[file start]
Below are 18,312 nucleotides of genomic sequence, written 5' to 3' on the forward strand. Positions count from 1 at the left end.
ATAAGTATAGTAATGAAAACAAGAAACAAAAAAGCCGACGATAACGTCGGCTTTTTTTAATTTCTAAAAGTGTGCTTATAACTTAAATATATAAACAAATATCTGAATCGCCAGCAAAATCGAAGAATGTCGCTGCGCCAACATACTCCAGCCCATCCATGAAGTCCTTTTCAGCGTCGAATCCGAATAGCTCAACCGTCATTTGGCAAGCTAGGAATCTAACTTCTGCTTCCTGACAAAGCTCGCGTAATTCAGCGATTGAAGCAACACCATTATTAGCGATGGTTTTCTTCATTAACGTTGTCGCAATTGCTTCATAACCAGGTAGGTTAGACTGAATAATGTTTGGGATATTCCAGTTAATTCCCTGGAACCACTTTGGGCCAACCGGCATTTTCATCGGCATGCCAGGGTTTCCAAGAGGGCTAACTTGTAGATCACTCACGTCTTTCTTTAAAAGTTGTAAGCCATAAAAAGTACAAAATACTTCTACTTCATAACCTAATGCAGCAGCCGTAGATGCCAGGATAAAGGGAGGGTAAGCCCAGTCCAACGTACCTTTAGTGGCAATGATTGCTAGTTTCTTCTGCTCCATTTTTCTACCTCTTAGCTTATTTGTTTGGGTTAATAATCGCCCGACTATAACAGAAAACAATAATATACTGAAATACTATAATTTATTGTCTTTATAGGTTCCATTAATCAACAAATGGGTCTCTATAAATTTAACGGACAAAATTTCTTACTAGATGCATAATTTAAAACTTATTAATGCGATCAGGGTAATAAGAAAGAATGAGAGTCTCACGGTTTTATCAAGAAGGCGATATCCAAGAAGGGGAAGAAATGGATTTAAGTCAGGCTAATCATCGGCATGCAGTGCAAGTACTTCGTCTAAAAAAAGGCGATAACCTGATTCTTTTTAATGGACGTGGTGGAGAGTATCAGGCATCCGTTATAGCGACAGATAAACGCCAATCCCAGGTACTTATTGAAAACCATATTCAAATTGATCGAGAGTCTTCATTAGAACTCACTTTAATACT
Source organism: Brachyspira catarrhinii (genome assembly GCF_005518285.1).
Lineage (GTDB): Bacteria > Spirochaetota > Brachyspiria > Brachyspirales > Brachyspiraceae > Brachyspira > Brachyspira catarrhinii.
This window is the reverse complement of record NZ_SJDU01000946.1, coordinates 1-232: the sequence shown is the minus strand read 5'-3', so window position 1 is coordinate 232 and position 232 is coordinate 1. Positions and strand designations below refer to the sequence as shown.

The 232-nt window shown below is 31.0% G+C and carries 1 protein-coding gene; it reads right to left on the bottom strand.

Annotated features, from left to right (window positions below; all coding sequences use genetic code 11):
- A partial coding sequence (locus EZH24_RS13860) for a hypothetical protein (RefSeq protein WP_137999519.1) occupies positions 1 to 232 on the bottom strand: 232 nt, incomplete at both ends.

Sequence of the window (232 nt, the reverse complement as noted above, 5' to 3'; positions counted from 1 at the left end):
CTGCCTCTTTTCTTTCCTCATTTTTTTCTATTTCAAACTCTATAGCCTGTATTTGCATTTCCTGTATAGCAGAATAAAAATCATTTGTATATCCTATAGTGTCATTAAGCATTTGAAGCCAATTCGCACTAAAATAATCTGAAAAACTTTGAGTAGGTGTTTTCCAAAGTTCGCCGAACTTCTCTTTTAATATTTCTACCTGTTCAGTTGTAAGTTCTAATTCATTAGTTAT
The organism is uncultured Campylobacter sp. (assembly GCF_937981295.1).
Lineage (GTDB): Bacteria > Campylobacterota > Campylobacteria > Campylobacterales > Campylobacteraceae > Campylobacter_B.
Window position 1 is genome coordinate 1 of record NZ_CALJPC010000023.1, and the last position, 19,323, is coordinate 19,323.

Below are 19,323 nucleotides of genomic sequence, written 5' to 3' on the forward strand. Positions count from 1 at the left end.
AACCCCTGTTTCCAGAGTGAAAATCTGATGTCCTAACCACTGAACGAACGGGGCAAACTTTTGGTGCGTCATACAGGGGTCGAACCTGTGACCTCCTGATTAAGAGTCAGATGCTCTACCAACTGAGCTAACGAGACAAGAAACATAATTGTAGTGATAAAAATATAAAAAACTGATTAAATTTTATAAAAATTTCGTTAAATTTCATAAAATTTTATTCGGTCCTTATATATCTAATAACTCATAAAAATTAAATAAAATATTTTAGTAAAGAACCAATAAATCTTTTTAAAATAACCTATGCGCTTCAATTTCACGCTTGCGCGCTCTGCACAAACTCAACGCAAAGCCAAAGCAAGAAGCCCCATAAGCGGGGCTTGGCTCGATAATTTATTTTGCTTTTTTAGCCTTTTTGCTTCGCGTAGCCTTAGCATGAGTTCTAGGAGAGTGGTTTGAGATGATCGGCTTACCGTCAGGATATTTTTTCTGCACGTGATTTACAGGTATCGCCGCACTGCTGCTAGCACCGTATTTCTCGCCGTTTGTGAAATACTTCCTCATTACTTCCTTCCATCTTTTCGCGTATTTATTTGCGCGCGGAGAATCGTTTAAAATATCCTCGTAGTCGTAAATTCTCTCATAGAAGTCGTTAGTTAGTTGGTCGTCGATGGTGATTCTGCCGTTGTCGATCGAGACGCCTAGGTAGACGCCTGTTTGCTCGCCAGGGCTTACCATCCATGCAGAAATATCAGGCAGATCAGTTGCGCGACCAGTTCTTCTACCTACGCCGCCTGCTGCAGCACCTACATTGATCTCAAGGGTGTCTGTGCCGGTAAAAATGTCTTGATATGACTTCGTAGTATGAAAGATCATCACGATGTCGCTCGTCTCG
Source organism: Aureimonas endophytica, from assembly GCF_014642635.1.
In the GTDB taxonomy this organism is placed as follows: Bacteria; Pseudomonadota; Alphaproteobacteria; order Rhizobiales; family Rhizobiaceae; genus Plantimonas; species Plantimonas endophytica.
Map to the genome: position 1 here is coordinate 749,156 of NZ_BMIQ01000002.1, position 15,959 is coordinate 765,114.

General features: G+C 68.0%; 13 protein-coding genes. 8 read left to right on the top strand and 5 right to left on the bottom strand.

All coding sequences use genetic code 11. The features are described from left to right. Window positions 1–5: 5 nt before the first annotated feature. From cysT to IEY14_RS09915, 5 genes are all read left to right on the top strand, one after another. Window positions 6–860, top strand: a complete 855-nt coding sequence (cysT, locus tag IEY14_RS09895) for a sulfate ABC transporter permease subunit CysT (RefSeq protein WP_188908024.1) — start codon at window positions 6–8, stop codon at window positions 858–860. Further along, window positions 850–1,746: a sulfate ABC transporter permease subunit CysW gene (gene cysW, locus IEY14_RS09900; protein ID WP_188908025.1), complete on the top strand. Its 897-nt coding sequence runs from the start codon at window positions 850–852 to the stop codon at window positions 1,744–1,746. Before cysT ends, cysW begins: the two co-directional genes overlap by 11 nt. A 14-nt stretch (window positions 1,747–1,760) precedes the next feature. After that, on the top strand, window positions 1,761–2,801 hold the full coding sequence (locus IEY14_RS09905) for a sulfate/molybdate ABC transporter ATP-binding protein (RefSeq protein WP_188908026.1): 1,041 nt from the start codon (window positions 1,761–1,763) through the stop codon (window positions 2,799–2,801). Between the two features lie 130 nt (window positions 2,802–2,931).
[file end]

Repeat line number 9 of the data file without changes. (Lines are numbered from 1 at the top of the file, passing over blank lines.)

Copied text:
Sequence of the window (232 nt, the reverse complement as noted above, 5' to 3'; positions counted from 1 at the left end):